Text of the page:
Selling their software company in 1999 freed David Couchman and Melanie Noble-Couchman to address something on their to-do list: Helping people in need.
Perhaps for different reasons, giving back has been important to both Couchmans for a long time.
According to the philanthropic couple, in 2009, there were nearly 200 private foundations in Sandy Springs with an asset base of $2 billion.
“We knew we wanted to have an impact on the community and help the economically disadvantaged,” said David Couchman.
The couple funded the Couchman-Noble Foundation with $2.5 million in 2003 to work with North Fulton organizations. Soon, Carolyn Axt, a good friend and community leader encouraged the couple to support Sandy Springs non-profits. Sharing Axt’s desire to address public school needs, the couple's foundation funded the Sandy Springs Education Force with a $250,000 commitment. [An earlier version of this story said the foundation funded SSEF with $2.5 million.]
In three years, the SSEF has created a successful afterschool program of 182 students at Sandy Springs Middle School. The five-day a week program includes an hour of academics followed by an hour of activities, such as dance, martial arts or robotics.
“The basic function [of SSEF] was to create community awareness and resources to address the needs of underserved youth in Sandy Springs,” said David.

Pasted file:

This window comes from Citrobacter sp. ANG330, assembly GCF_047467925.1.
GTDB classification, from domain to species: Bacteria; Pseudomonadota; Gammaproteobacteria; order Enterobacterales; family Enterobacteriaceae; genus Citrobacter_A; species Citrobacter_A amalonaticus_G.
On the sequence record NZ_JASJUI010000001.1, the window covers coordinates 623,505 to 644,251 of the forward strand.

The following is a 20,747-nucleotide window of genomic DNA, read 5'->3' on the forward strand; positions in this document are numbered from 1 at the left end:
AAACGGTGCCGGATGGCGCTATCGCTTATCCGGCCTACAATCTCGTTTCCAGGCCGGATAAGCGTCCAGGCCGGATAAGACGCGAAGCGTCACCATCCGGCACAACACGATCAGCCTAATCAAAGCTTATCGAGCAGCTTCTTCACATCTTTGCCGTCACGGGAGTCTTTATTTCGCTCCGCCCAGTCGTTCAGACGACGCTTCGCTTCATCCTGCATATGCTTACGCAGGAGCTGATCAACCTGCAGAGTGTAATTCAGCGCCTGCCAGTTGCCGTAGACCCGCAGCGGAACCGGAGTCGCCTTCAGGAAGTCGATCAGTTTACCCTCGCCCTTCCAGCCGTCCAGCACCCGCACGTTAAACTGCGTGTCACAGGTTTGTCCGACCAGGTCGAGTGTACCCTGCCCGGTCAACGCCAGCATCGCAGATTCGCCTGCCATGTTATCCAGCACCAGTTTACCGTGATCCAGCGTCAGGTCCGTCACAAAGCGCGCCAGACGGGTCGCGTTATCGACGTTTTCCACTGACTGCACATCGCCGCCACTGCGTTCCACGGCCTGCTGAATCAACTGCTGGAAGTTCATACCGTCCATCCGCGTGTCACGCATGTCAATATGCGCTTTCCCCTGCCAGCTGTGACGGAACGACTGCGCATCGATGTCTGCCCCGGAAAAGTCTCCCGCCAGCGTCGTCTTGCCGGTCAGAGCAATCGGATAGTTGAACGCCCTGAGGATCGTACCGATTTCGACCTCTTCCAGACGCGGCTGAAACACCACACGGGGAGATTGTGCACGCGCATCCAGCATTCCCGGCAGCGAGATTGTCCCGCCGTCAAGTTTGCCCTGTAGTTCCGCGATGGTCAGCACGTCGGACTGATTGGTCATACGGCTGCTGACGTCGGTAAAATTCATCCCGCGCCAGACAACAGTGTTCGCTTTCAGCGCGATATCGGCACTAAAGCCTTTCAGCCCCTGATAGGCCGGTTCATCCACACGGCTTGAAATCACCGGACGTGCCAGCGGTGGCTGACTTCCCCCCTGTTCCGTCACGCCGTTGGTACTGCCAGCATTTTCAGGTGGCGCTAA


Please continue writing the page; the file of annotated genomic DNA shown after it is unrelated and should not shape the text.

David and Melanie married in 1983. Before moving to Atlanta from Buffalo, N.Y. in 1978, Melanie was a single working mother raising two sons on public assistance and food stamps, and earned her bachelor’s degree.
Today Melanie’s wish is for more people to embrace public schools and what they have to offer. “There are good reasons why people choose private schools, but we all benefit from a good public school,” she said.
Think real estate and the business environment, she added. “If we can create a [prepared] workforce in Sandy Springs, that is going to attract business and crime [will be] lower. We are all part of the community and if we don’t pull together, the community can’t thrive,” she said.
Melanie is the recipient of Sandy Springs’ 2011 Humanitarian Award.
David grew up in a diverse middle-class community in Baltimore, Md., where his parents taught him that education was power and giving back was a must, he said.
“My father was the first to graduate from college. He got his degree by going to night school for 14 years. He was really putting a lot of pressure on me and my brother to give back,” he said.
“We have a great country,” said an emotional David. “I think those that have, have a responsibility to help those that don’t by preparing them for their own opportunities. We need to do whatever we can…so when they graduate from high school, they know all the opportunities this country has.”
Folk Tale Literacy Event on Thursday
The Sandy Springs Education Force along with Altrusa International and other volunteers will hold a Folk Tale Literacy Event from 8:30-10:30 a.m., Thursday, at Ison Springs Elementary School.
Local storyteller Esther Culver will read tall tales to first-graders, and volunteers will lead other book activities. Each student will receive two books to take home.